The script is already written. Now, Phillies management needs to start following it.
Domonic Brown, the Phillies 22 year-old outfielding phenom, is the missing piece the 2010 Phillies need. They need to call him up right now.
Brown will come to the rescue, and once in the Phils’ lineup, his dynamic skillset will immediately help the Phillies win.
His mere presence and youthful flare will also inspire his veteran teammates who have all grown “complacent,” and lead them to their fourth straight NL East division title.
If only it were all that simple.
Actually, Domonic Brown needs to stay in the minor leagues with the Triple-A affiliate Lehigh Valley IronPigs for the remainder of the 2010 season.
Look, it has nothing to do with me doubting Brown’s abilities or his potential. And no, it has nothing to do with me believing that Raul Ibanez will somehow rediscover the Lou Gehrig stroke he displayed during the first two months of 2009.
To tell you the truth, Domonic Brown could be ready for the big show right now. He really could be.
But here’s the catch—right now is not the right time to find out if he is.
For over a month, there has been a certain segment of Phillie fans and media members who have wanted to see Domonic Brown replace the offensively stagnant veteran Ibanez as the every day leftfielder. Phils' management wants Brown to play almost (if not) every day, so calling him up to be a bench player is out of the question.
But promoting Brown would be totally unfair to one man and one man only. No, not Raul Ibanez, but Domonic Brown himself.
If the Phillies were out of the playoff picture, then sure, bringing up Brown could be justified. Of course, that’s not the case. The Phils are treading water just well enough to make us think they still have a chance to compete.
Therefore, bringing Brown up now would put the Phillies' top prospect in a very difficult, pressure-packed situation.
Thankfully, the Phillies didn’t bring him up weeks ago.
Domonic Brown shouldn't be asked to work through his growing pains at a time when the Phillies are fighting for their playoff lives.
There’s a reason why, usually, it takes even the most highest-rated prospects months, if not years, to figure out hitting at the major-league level. For every rookie call up who immediately sets the batter’s box ablaze, there are 10 rookies who initially struggle to find their groove. And that’s completely understandable for a young hitter.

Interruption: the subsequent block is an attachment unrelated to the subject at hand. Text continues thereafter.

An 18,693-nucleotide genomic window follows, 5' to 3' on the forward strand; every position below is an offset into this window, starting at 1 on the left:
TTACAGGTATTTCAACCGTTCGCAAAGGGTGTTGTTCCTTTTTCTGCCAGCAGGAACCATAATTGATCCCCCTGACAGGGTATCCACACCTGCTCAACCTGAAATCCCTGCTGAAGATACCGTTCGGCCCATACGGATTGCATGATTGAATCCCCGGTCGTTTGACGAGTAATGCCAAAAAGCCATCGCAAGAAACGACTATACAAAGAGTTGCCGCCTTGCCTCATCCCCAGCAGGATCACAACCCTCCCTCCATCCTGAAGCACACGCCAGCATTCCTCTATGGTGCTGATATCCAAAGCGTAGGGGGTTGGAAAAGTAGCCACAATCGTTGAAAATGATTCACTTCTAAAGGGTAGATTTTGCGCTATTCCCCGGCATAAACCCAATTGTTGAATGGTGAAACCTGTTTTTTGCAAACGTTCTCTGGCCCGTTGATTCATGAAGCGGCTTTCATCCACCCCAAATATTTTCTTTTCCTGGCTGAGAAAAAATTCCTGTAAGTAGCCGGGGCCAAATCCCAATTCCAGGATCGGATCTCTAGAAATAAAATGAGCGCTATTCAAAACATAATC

For every rookie like Brennan Boesch, there are 10 like Mike Stanton.
Just look at Jason Heyward, the 20-year-old kid in Atlanta who this past spring was getting compared to some of the greatest hitters of all time even before he recorded a single major-league at-bat.
The “Jay-Hey Kid” was all but awarded the NL Rookie of the Year on Opening Day after his first major-league swing produced a screaming laser beam home run that’s still in orbit somewhere almost four months later.
Of course, Heyward’s going to be a star, but he’s also human, especially in his rookie season. Jason’s still having a good rookie campaign, but he’s also experienced some of the typical rookie growing pains that most young hitters struggle through.
Heyward saw his batting average fall from .298 in the end of May to .251 in the end of June. His run production hit a standstill while his strikeout totals exploded before he landed on the 15-day DL at the end of June.
Naturally, the Braves have reported that Heyward’s struggles were attributed to a sore thumb that had bothered him for a month before he went on the DL.
Just perfect, Atlanta. Guess that’s because Hank Aaron and Willie Mays never, ever hit slumps, especially at age 20.
The bottom line is that it was too much to just assume Heyward would tear up the league from day one, and the same is true in Brown’s case, even after already playing almost a full season of minor-leaque ball in 2010.
This Phillies roster is filled with men who are battle-tested and fully expected to make the difference down the stretch. Domonic Brown is not one of them.
Of course, Brown should get his chance to play at Citizens Bank Park and get some major-league at-bats once Lehigh Valley’s 2010 season ends on Monday, September 6.
He should be one of a few minor-league call-ups. He’ll probably start some games, but he should not be forced into a position where he plays every day in the majors all while potentially in the heat of a pennant race.
Domonic Brown should not and will not be the Phillies savior this season, but he could be in 2011 and beyond. The Phillies currently have an aging core of terrific but declining players and a farm system that right now doesn’t seem to be loaded with super-star prospects.
Domonic Brown could be the new face of this franchise in three years. He could be its savior.
But the thing is, he doesn’t need that kind responsibility just yet, and much more importantly, he doesn’t deserve the kind of pressure that comes with it.
For more on Domonic Brown, please click here.
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